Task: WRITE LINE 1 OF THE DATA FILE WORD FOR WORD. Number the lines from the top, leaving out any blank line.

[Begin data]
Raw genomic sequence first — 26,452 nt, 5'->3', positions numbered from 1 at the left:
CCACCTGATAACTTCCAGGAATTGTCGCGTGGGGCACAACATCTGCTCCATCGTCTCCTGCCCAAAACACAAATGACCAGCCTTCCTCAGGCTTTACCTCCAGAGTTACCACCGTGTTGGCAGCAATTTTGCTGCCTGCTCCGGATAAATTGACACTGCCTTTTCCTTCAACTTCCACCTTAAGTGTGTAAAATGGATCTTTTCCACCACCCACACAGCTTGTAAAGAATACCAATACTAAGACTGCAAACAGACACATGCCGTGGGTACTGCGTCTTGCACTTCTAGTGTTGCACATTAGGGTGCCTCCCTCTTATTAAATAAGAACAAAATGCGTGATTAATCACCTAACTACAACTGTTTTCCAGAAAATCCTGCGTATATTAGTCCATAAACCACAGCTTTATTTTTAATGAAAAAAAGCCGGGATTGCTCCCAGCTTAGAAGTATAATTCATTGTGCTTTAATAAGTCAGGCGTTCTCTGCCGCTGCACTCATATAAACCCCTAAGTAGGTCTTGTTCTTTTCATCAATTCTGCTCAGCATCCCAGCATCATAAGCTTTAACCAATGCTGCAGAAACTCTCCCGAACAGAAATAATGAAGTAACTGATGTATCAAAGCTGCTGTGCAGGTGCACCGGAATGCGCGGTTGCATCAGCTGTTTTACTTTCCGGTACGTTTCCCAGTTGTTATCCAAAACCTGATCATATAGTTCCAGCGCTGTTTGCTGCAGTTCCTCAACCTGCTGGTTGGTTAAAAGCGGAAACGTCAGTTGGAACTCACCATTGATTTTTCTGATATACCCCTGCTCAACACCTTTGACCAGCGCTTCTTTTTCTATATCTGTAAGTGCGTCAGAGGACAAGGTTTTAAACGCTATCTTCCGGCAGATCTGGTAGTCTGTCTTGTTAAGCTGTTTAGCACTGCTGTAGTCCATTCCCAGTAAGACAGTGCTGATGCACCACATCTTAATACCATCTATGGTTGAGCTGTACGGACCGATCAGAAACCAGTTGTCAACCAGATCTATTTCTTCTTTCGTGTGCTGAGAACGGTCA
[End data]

Raw genomic sequence first — 26,452 nt, 5'->3', positions numbered from 1 at the left: